PM Jacinda Ardern’s chance to set the tone in the Pacific
You only get one shot at a first impression. The Prime Minister steps onto Samoan soil tonight for the most important trip to the Pacific of her time in Government, the one proper chance to set the tone for relations going forward.
The week-long annual Pacific Mission trip to Samoa, Tonga, Niue, and the Cook Islands is one of the first Prime Minister Jacinda Ardern has taken in office, save for Australian jaunts and APEC.
She could not have left it much longer. These are turbulent times in New Zealand's backyard.
An ex-Tongan PM has just been arrested in part of snowballing passport scandal. Cyclone Gita smashed through Tonga and Samoa, reminding the whole region how much work remains to be done to deal with climate change. Chinese aid dollars have flooded in, mostly in the form of concessionary loans that make analysts in Wellington nervous, especially when they consider how useful it would be for China to establish some kind of military base this far south.
All of this is bound to come up this week. "Resilience" - political, financial, but mostly infrastructural - will be a particular focus.
In Tonga and Samoa there will be a lot of talk about Gita and how the Pacific can build up the capacity to withstand these huge storms that are becoming more and more regular.
The prime minister will check in on ongoing projects, talk up all the business links Kiwis have with the region, and of course meet with all of the leaders.
But it won't all be about money, men and buildings: Ardern is the Cook Islands for International Women's Day and will highlight that fact, which can be quite a political move in itself in a region with such little political representation for women.
There's also all the "colour" that makes up much of these trips, think photo ops in tropical costumes and likely a few more baby name "suggestions". These moments are helpful when building up personal relationships with other leaders.
There is much continuity between New Zealand governments in foreign policy, but the Pacific, as the one region where our foreign policy has a real and discernible effect, provides one of the best theatres to differentiate. And this Government is by no means content to to continue on with what the last guys did: they want to increase aid, "reset" our position in the region, and set clear expectations around humanitarian issues.
Even with all of New Zealand's "strategic anxieties" and expectations on humanitarian issues, it's understood Ardern is keen not to let the relationship get "paternal". New Zealand should see itself as an important Pacific country, but not the Pacific country.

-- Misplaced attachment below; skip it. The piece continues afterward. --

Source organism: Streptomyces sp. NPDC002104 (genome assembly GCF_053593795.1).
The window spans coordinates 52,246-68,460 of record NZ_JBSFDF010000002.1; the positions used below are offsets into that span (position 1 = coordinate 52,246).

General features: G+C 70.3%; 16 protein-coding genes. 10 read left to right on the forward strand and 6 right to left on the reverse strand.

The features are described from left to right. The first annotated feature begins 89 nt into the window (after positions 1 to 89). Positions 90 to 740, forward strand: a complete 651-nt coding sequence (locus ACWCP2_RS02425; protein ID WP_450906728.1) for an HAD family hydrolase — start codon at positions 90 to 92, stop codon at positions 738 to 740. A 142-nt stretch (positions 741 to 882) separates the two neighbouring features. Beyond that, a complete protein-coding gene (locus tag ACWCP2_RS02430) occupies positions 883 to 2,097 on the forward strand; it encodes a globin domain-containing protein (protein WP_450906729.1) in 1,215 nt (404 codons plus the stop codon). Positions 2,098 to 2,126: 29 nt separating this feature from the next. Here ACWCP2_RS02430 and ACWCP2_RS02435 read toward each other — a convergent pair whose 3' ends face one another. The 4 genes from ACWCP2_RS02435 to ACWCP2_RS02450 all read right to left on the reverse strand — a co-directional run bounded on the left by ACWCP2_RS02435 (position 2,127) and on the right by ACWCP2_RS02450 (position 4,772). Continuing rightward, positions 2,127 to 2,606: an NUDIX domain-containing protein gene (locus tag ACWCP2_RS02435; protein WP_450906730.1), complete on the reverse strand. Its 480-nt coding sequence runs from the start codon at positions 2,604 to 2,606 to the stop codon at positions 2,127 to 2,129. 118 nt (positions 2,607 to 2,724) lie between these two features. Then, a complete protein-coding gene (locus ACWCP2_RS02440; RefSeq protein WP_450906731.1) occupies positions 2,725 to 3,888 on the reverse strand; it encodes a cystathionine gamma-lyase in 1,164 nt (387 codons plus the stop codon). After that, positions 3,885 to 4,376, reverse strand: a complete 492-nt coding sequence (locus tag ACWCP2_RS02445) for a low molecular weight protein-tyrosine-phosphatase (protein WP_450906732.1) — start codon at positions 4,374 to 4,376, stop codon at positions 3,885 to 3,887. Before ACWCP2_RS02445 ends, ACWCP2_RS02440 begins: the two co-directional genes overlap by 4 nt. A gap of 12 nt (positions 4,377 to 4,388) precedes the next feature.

On this trip she'll want to let Pacific leaders know what to expect from her government, but also hear what she can expect from theirs. It will be quite the balancing act, but if she can get the personal relationships right this time she will have them set for years to come.
With her on the trip is deputy Prime Minister Winston Peters, Climate Change Minister James Shaw, and various other MPs, NGOs, and businesspeople.
Peters made headlines last week with his "Pacific reset" speech in Australia, the only country that donates more aid money to the Pacific than New Zealand. Without mentioning China, Peters talked about more confident leaders in the Pacific who were "more comfortable courting a range of external powers," creating "an increasingly contested strategic space, no longer neglected by Great Power ambition."
"These dynamics are changing New Zealand's relative influence. At one level we are moving from a post-colonial influence to a mature political and development partner," Peters said, noting this was causing "strategic anxiety." In other words, we're no longer the only players in town. The old order in the Pacific where New Zealand was the largest donor for many nations and Australia the largest for others is over.
How to combat this? Peters made clear in the speech his ambition to turn our aid spending in the region around. Under National it rose in absolute terms but dropped as a proportion of Gross National Income from 0.3 per cent to 0.25 in 2016. Peters wants it back up to 0.3, but it's clear that this is not a change that can happen overnight - even if Ardern makes some decent-sized announcements this week. This shift will also provide more money for multilateral institutions that aid the region like the World Bank and Asian Development Bank.
But just because Peters might be the one leading the conversation, don't for a second think this is his trip and not Ardern's.
This may be her first visit as Prime Minister but it is not her first time in the region by a long shot. Ardern has visited Niue, Samoa, Papua New Guinea, and the Solomons before taking office. Her father is also the head of the high commission in Niue.
She's already met two of the leaders of the four countries she is visiting, and has spoken on the phone with the other two. While the trip will provide a useful stage for her coalition partners to talk up their big issues - the Greens get Shaw on climate change, NZ First get Peters on foreign influence - this is a prime minister's trip, not some parliamentary junket. Expect a calibre of news to match.
BY Henry Cooke